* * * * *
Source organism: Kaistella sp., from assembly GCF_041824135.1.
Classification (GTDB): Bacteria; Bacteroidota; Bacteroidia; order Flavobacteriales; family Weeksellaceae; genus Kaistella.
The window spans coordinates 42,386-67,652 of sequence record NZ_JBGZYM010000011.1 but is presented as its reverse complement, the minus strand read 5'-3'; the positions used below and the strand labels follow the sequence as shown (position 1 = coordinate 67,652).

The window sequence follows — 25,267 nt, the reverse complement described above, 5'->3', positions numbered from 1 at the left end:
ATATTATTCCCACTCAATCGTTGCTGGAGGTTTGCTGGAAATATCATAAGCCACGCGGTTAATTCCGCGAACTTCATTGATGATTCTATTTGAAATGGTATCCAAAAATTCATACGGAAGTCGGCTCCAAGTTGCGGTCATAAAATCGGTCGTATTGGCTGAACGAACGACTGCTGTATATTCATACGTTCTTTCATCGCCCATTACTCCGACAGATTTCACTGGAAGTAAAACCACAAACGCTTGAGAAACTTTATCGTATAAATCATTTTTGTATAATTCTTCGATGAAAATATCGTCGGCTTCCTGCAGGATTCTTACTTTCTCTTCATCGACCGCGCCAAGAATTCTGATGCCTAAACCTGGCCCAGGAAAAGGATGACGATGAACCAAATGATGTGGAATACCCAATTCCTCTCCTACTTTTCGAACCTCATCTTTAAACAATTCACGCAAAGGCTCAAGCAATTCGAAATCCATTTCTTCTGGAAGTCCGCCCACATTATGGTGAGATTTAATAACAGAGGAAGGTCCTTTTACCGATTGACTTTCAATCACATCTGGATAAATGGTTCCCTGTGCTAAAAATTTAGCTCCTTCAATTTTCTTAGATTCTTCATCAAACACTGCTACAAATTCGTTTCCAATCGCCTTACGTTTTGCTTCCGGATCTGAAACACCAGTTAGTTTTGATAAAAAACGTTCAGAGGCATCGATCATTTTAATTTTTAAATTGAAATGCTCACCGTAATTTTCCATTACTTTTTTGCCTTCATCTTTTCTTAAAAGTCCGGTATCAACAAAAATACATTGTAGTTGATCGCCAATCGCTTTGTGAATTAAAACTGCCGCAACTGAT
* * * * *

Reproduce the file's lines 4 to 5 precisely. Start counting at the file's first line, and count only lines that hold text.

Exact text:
The window sequence follows — 25,267 nt, the reverse complement described above, 5'->3', positions numbered from 1 at the left end:
ATATTATTCCCACTCAATCGTTGCTGGAGGTTTGCTGGAAATATCATAAGCCACGCGGTTAATTCCGCGAACTTCATTGATGATTCTATTTGAAATGGTATCCAAAAATTCATACGGAAGTCGGCTCCAAGTTGCGGTCATAAAATCGGTCGTATTGGCTGAACGAACGACTGCTGTATATTCATACGTTCTTTCATCGCCCATTACTCCGACAGATTTCACTGGAAGTAAAACCACAAACGCTTGAGAAACTTTATCGTATAAATCATTTTTGTATAATTCTTCGATGAAAATATCGTCGGCTTCCTGCAGGATTCTTACTTTCTCTTCATCGACCGCGCCAAGAATTCTGATGCCTAAACCTGGCCCAGGAAAAGGATGACGATGAACCAAATGATGTGGAATACCCAATTCCTCTCCTACTTTTCGAACCTCATCTTTAAACAATTCACGCAAAGGCTCAAGCAATTCGAAATCCATTTCTTCTGGAAGTCCGCCCACATTATGGTGAGATTTAATAACAGAGGAAGGTCCTTTTACCGATTGACTTTCAATCACATCTGGATAAATGGTTCCCTGTGCTAAAAATTTAGCTCCTTCAATTTTCTTAGATTCTTCATCAAACACTGCTACAAATTCGTTTCCAATCGCCTTACGTTTTGCTTCCGGATCTGAAACACCAGTTAGTTTTGATAAAAAACGTTCAGAGGCATCGATCATTTTAATTTTTAAATTGAAATGCTCACCGTAATTTTCCATTACTTTTTTGCCTTCATCTTTTCTTAAAAGTCCGGTATCAACAAAAATACATTGTAGTTGATCGCCAATCGCTTTGTGAATTAAAACTGCCGCAACTGAT